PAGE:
Uranium in the form of the mineral pitchblende (Uranium Oxide) often turned up in the Middle Ages in Silver Mines of Joachimsthal (now part of the Czech Republic, but then the Kingdom of Bohemia) and was thought to contain zinc or iron. Its name pitchblende was derived from pech, meaning pitch (or ill/bad luck), and blende, meaning deceiver.
Then, in 1789, Martin Heinrich Klaproth, a pharmacist who had his own experimental laboratory in Berlin, Germany, investigated pitchblende and found that it dissolved in nitric acid and precipitated a yellow compound when the solution was neutralized with sodium hydroxide (184). He was convinced that that it was the oxide of an unknown element and when he heated the precipitate with charcoal and obtained a black powder, he assumed he had produced the metal itself. He therefore based its name on the newly discoved planet Uranus and gave it the name "uran," which later became uranium.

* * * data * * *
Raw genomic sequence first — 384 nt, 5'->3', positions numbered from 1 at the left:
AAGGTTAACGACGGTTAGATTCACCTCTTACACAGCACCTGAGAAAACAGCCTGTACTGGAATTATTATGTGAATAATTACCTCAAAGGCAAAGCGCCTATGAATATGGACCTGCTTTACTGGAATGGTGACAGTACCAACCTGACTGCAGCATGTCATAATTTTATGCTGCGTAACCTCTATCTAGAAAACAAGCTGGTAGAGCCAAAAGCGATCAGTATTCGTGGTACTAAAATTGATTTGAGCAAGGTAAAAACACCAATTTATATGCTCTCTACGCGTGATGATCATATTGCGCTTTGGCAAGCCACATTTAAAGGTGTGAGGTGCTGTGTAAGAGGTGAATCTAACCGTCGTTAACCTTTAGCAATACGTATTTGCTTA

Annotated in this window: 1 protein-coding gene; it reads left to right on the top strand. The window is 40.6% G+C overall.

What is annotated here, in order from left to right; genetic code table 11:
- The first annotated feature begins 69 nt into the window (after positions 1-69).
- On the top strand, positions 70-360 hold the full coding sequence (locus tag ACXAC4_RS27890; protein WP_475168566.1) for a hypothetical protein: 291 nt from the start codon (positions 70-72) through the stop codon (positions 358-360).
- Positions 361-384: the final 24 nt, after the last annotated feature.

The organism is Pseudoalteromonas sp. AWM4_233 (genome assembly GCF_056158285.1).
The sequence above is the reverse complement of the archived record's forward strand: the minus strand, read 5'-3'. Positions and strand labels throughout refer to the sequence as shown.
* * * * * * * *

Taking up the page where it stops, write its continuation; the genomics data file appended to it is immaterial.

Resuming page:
Later tests showed that Klaproth's metal was in fact one of the oxides of uranium, and it fell to Eugene Peligot, who was professor of Analytical Chemistry at the Central School of Arts and Manufactures, in Paris, to isolate the first sample of uranium metal, which he did in 1841 by heating uranium tetrachloride with potassium.
For the better part of the nineteenth century, uranium was not regarded as particularly dangerous and commercial and practical uses were found for it.
The discovery that uranium was radioactive came only in 1896 by accident when Henri Becquerel in Paris found that a sample of uranium left in a drawer on top of an unexposed piece of photographic plate caused the plate to become "fogged," as if it had been partly exposed to light. From that he deduced that uranium was emitting invisible rays.